Coastal Scenic and Visual Resources
Coastal Scenic and Visual Resources Basics
The Coastal Act requires scenic and visual qualities of coastal areas to be considered and protected as a resource of public importance. Development is also required to be sited and designed to protect public views to and along the ocean and other scenic areas. Depending on the characteristics of the site and surrounding area, scenic resources can include sandy beaches and blue water ocean views, rocky headlands and shorelines, coastal bluffs, coastal lagoons and marshlands, rural farmlands and pasturelands, and open or forested slopes, hillsides, ridgelines and mountain tops, as well as more urbanized harbors and waterfront areas. Cultural features set in scenic areas and other historic or natural points of interest visible from public viewing areas or scenic corridors may also be considered scenic resources. Despite Coastal Act protections, incremental approval of individual developments and variances that include minor additions and maintenance activities have resulted, over time, in the cumulative degradation of public views and coastal scenic resources.
Coastal issues that may need to be addressed during project development could include:
- Blocking or altering bluewater views
- Loss or alteration of views to open space, rural areas, or inland hillsides and mountains
- Landform alteration through grading and earthwork
- Compatibility with, and subordination to, surrounding areas and change in character
- Night lighting and glare
- Design considerations such as guardrail type and height, down drain color, retaining wall or viaduct concrete color, and aesthetic treatments (rock or earth textured concrete)
- Landscaping and planting plans
Coastal Act Policies Related to Coastal Scenic and Visual Resources
- Coastal Act Section 30251 states the scenic and visual qualities of coastal areas shall be considered and protected as a resource of public importance. Permitted development shall be sited and designed to protect views to and along the ocean and scenic coastal areas, to minimize the alteration of natural land forms, to be visually compatible with the character of surrounding areas, and, where feasible, to restore and enhance visual quality in visually degraded areas. New development in highly scenic areas such as those designated in the California Coastline Preservation and Recreation Plan prepared by the Department of Parks and Recreation and by local government shall be subordinate to the character of its setting.
Coastal Scenic and Visual Resources considerations when developing your project and preparing to submit a coastal development permit
When applying for a CDP from the California Coastal Commission (Commission) or a local agency where project development may result in impacts to visual resources due to project location, size, or scale, it is critical to provide a thorough assessment of coastal view impacts and to address potential view impacts as early as possible in project planning. In addition to Coastal Act policy requirements, a local government’s certified Local Coastal Program (LCP) may also have more specific special provisions that must be considered for siting and design, such as particular height limitations, protecting particular view corridors and vantage points, or protecting the community character of certain areas.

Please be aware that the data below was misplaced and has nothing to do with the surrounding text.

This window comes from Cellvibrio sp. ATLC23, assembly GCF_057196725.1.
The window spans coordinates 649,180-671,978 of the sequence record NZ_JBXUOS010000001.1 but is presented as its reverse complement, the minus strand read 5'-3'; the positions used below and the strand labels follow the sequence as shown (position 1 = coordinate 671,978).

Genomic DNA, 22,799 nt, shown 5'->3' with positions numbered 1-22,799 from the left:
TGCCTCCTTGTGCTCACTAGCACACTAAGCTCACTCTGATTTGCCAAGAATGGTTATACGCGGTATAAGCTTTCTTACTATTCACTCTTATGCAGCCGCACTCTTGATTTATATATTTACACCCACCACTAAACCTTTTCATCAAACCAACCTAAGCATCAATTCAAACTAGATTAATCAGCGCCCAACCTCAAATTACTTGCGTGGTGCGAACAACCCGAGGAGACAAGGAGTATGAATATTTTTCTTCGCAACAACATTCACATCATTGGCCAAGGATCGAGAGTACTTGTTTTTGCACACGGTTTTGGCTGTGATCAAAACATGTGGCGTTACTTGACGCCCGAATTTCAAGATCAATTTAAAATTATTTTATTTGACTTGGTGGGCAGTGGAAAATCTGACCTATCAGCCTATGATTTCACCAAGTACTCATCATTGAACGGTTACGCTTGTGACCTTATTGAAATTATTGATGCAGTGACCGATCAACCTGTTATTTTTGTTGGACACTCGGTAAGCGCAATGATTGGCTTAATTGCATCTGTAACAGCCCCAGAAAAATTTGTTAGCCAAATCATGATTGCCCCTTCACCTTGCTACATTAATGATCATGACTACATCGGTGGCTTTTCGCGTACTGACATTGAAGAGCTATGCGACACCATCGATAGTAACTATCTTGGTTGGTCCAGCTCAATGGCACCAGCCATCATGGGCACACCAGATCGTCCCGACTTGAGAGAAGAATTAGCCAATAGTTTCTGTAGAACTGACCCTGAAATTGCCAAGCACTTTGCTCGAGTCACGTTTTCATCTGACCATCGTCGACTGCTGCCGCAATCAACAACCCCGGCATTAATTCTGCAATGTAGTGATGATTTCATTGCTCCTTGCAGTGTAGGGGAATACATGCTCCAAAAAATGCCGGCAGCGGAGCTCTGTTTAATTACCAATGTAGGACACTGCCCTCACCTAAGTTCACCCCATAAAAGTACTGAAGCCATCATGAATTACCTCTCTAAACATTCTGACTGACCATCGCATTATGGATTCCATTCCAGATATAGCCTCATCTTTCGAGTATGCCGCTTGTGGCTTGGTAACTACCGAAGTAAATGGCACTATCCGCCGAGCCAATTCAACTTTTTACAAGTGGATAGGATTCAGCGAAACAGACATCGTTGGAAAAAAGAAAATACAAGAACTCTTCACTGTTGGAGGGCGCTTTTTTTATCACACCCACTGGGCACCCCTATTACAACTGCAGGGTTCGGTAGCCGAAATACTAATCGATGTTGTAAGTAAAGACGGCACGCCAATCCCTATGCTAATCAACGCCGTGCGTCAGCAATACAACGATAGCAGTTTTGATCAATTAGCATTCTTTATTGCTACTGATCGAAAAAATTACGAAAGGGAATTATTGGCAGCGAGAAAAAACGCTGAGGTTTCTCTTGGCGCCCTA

Key considerations to help determine your project’s consistency with applicable visual and scenic resource protection policies and its potential for permit approval include:
- Baseline: Consider the context of the existing scenery and coastal visual resources. In addition to project plans, it may be necessary to provide baseline data showing existing and proposed conditions, such as keyed site photographs, visual simulations, or a line-of-sight analysis. If relevant to the project, document existing lighting and signage to demonstrate the change from existing to proposed conditions. Information may be required to show how the size and scale of the proposed development compares with the existing visual baseline and site-specific visual context. For example, consider whether the landscape is rural or urban, whether there will be a visual change to an identified scenic resource such as a historic bridge, whether there are existing unobstructed ocean views that may be affected, or whether proposed new lighting in locations with outdated or no lighting will affect dark skies.
- Alternatives Analysis: Strict Coastal Act protections of scenic coastal resources require a thorough alternatives analysis to determine if a more appropriate alignment or design alternative would be feasible to reduce the potential for impacts on visual and scenic resources. The Commission is required to identify the least environmentally damaging alternative when making findings pertaining to scenic and visual resources.
- Avoidance and Minimization: The analysis of project impacts on visual resources should take into account avoidance and minimization efforts such as siting and design measures to reduce effects and mitigate to the greatest extent feasible. The use of mitigation measures alone will not ensure that the Commission can approve a project. However, where impacts are unavoidable, the Commission has approved mitigation measures (usually as special conditions of an approved CDP) such as restrictions on the type, amount, and location of new lighting or signage; requirements for an earth-toned color scheme; modifications in the height, scale, or style of the project; limitations on guard rail height or type; utility undergrounding; and other design strategies.